Widely praised as the greatest TV series ever made, Breaking Bad revolutionized the medium forever with the story of a character who changes drastically from the pilot episode to the series finale. Between “Pilot” and “Felina,” Walter White went from a milquetoast chemistry teacher to a ruthless drug kingpin. Or, as series creator Vince Gilligan put it, he turned from Mr. Chips into Scarface.
In the hands of some of the most talented writers in the history of television drama, Breaking Bad had a ton of iconic moments across its five seasons. Here are the most memorable scenes from IMDb’s 10 top-rated episodes of Breaking Bad.
Say My Name (9.6) – Walt Shoots Mike
Mike Ehrmantraut was one of the few characters to ever call out Walt’s ridiculous egotism. The duo’s final confrontation, as Walt delivers Mike’s go bag (minus the gun), exemplifies that brilliantly — right before Walt shoots Mike for not giving up the names of his guys behind bars.
Mike’s death in Breaking Bad is even more heartbreaking after Better Call Saul has filled in a ton of his backstory. After everything that Mike went through over the years, a momentary lapse in judgment is what finally brought him down.
Gliding Over All (9.6) – Hank Realizes Walt Is Heisenberg On The Toilet
In “Gliding Over All,” the mid-season finale of season 5, Walt is in a good place. He gets out of the meth business, he has all of Mike’s guys killed in prison in a two-minute window, and his family life is as stable as it’s been in months. And then, Hank takes a fateful trip to the Whites’ bathroom.
He looks around for something to read and finds Walt’s copy of Leaves of Grass. It’s inscribed with a message from Gale, and Hank is horrified to discover that the drug lord he’s been chasing for a year is his own brother-in-law.
Full Measure (9.7) – Jesse Shoots Gale
In the season 3 finale “Full Measure,” Walt figures out Gus’ plan to kill him and Jesse as soon as Gale is confident enough to cook Heisenberg’s signature blue meth on his own. So, Walt sends Jesse to Gale’s apartment to shoot him in the face.
Aaron Paul plays the scene brilliantly, with all the guilt and shame that goes along with a hit job (rarely seen in on-screen depictions of hit jobs) coming through in his emotionally charged performance.
Crawl Space (9.7) – Walt Starts Laughing
After Gus Fring threatens to murder Skyler, Walt, Jr., and even baby Holly in addition to Walt, Walt tells Saul to speak to the disappearer at the vacuum store and arrange for his family to be relocated. He rushes home to get the cash from the crawlspace, but finds that it’s mostly gone.
Skyler tells him she gave the money to Ted, and as she receives a phone call from a panicking Marie about a threat to Hank’s life, Walt begins laughing hysterically.
Dead Freight (9.7) – Todd Murders Drew Sharp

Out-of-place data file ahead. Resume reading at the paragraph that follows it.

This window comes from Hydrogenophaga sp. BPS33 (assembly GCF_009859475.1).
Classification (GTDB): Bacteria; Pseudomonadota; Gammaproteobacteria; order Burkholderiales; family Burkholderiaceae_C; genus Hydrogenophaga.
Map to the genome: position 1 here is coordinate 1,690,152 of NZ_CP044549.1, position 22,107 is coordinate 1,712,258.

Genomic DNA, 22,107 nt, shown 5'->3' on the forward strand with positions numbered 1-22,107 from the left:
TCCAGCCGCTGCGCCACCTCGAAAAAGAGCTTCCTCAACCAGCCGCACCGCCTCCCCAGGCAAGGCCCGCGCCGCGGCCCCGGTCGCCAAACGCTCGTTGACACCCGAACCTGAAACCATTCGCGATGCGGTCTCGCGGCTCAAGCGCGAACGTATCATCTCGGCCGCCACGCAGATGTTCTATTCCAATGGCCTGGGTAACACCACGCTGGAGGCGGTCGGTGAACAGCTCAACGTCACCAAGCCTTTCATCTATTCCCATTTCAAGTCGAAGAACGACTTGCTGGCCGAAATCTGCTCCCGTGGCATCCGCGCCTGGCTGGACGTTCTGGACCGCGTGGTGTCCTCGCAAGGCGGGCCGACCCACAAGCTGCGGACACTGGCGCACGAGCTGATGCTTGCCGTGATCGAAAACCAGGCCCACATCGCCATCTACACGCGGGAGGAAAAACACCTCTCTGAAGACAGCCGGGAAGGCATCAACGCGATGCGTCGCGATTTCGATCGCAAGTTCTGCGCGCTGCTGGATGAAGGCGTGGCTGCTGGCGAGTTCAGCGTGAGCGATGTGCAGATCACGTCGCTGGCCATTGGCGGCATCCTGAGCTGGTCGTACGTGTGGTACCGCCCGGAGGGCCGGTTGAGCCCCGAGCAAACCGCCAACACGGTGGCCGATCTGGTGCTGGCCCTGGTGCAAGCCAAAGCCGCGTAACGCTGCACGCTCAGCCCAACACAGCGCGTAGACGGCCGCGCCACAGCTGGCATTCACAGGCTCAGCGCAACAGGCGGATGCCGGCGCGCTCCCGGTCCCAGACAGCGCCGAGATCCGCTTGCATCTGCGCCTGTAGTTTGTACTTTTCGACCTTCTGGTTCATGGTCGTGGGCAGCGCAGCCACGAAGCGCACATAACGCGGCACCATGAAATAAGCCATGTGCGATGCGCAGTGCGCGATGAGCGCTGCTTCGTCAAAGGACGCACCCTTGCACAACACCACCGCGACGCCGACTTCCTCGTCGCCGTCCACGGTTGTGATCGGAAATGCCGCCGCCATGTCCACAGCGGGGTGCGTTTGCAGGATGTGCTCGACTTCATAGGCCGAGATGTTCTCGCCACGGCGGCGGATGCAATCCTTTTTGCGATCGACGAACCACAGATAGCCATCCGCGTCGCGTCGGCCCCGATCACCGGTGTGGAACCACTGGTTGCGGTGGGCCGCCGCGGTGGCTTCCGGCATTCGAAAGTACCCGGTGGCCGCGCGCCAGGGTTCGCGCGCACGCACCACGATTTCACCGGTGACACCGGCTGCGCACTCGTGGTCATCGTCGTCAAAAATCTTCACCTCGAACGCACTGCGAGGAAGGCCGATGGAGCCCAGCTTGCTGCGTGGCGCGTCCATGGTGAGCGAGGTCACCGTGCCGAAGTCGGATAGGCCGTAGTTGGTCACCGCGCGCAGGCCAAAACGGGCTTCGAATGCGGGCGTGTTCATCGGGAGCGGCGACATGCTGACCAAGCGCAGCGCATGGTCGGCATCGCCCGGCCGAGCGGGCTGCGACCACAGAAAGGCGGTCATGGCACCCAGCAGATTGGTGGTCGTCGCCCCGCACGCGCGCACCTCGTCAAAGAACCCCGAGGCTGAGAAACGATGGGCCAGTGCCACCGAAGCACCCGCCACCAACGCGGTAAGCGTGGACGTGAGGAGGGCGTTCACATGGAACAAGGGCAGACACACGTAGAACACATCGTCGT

Breaking Bad has frequently been described as a contemporary western, and one of the episodes that really hammers that home is season 5’s “Dead Freight,” in which Walt and Jesse rob a train to get themselves a supply of methylamine. The heist goes off without a hitch. The robbery won’t even be detected.
But after Walt and Jesse briefly celebrate with Todd, they spot a young boy who saw the whole thing. Walt and Jesse freeze, but without a second thought, Todd draws his gun and shoots the kid dead.
Granite State (9.7) – Walt Turns Himself In (Then Changes His Mind)
In Breaking Bad’s final cliffhanger ending, Walt turns himself in to the cops after being told by his son to drop dead and realizing he has nothing left to live for.
However, he changes his mind at the last second after seeing Gretchen and Elliott Schwartz talking about him in an interview with Charlie Rose.
To’hajiilee (9.8) – Hank Arrests Walt
After Walt built a meth empire under Hank’s nose for five seasons, there was a sense of satisfaction in seeing Hank finally arrest the one they call “Heisenberg.”
Hank, Jesse, and Gomez lured Walt out into the desert by threatening his money, and then Hank promptly read Walt his Miranda rights. Of course, the arrest is cut short by the arrival of Uncle Jack and his band of neo-Nazis.
Face Off (9.9) – Gus Fring’s Death
The title of the season 4 finale, “Face Off,” initially seemed to refer to the face-off between Walt and Gus as their conflict came to a head and only one of them would come out of it alive. However, at the episode’s explosive climax, the title turned out to be quite literal.
Walt makes a deal with Hector Salamanca to lure Gus down to his nursing home, then blow him up with a bomb attached to Hector’s wheelchair. Gus loses half his face in the explosion, and calmly adjusts his tie before dropping dead.
Felina (9.9) – Walt And Jesse’s Final Confrontation
Walter White shared final moments with a bunch of different characters in Breaking Bad’s series finale, “Felina,” but the most poignant was his last conversation with Jesse Pinkman, the former student he manipulated into starting a meth empire and then abandoned into a life of slavery.
The fact that Walt’s final act was saving Jesse’s life proves that he did care about his protégé all along, but it’s not enough for Jesse to forgive him after everything he did. According to series creator Vince Gilligan, this scene was inspired by the ending of The Searchers.
Ozymandias (10.0) – Walt Kidnaps Holly
Although it wasn’t the last episode of Breaking Bad, “Ozymandias” is arguably the show’s climax. The penultimate episode, “Granite State,” had a more cerebral storyline after the explosive payoffs in this episode and “Felina” was a perfect ending, but “Ozymandias” was the series’ emotional peak.
After Skyler attacked him with a knife and the White family was irreparably destroyed, Walt grabbed Holly and took her out to his car. He later had a change of heart and dropped the baby off at a fire station, but for a brief moment, he kidnapped his own daughter.